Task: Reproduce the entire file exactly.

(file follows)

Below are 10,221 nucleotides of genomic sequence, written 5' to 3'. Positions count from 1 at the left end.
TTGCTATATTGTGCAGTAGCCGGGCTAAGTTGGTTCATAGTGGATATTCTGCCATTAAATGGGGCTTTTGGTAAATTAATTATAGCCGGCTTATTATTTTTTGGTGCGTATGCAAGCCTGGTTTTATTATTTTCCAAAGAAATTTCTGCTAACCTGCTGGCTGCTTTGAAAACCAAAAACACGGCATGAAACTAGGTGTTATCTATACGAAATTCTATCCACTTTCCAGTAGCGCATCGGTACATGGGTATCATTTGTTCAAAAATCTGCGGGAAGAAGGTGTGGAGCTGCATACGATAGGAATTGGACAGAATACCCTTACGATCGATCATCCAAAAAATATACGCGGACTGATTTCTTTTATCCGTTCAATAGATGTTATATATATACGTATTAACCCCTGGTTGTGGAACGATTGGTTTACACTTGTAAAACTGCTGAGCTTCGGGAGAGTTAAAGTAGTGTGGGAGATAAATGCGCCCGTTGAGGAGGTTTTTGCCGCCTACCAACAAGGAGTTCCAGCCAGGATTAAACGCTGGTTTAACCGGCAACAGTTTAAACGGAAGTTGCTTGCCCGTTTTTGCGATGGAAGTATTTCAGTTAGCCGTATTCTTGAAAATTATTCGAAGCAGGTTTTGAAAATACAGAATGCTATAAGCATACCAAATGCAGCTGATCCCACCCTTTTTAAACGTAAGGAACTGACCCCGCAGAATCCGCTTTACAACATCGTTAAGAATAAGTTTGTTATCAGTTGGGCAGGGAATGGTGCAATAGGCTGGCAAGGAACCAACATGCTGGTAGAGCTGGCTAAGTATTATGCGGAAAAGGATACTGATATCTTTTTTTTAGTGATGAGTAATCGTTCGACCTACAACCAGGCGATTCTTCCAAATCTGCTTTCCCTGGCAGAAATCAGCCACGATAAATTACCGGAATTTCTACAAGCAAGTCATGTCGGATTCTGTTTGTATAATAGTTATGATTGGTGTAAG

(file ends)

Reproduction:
Below are 10,221 nucleotides of genomic sequence, written 5' to 3'. Positions count from 1 at the left end.
TTGCTATATTGTGCAGTAGCCGGGCTAAGTTGGTTCATAGTGGATATTCTGCCATTAAATGGGGCTTTTGGTAAATTAATTATAGCCGGCTTATTATTTTTTGGTGCGTATGCAAGCCTGGTTTTATTATTTTCCAAAGAAATTTCTGCTAACCTGCTGGCTGCTTTGAAAACCAAAAACACGGCATGAAACTAGGTGTTATCTATACGAAATTCTATCCACTTTCCAGTAGCGCATCGGTACATGGGTATCATTTGTTCAAAAATCTGCGGGAAGAAGGTGTGGAGCTGCATACGATAGGAATTGGACAGAATACCCTTACGATCGATCATCCAAAAAATATACGCGGACTGATTTCTTTTATCCGTTCAATAGATGTTATATATATACGTATTAACCCCTGGTTGTGGAACGATTGGTTTACACTTGTAAAACTGCTGAGCTTCGGGAGAGTTAAAGTAGTGTGGGAGATAAATGCGCCCGTTGAGGAGGTTTTTGCCGCCTACCAACAAGGAGTTCCAGCCAGGATTAAACGCTGGTTTAACCGGCAACAGTTTAAACGGAAGTTGCTTGCCCGTTTTTGCGATGGAAGTATTTCAGTTAGCCGTATTCTTGAAAATTATTCGAAGCAGGTTTTGAAAATACAGAATGCTATAAGCATACCAAATGCAGCTGATCCCACCCTTTTTAAACGTAAGGAACTGACCCCGCAGAATCCGCTTTACAACATCGTTAAGAATAAGTTTGTTATCAGTTGGGCAGGGAATGGTGCAATAGGCTGGCAAGGAACCAACATGCTGGTAGAGCTGGCTAAGTATTATGCGGAAAAGGATACTGATATCTTTTTTTTAGTGATGAGTAATCGTTCGACCTACAACCAGGCGATTCTTCCAAATCTGCTTTCCCTGGCAGAAATCAGCCACGATAAATTACCGGAATTTCTACAAGCAAGTCATGTCGGATTCTGTTTGTATAATAGTTATGATTGGTGTAAG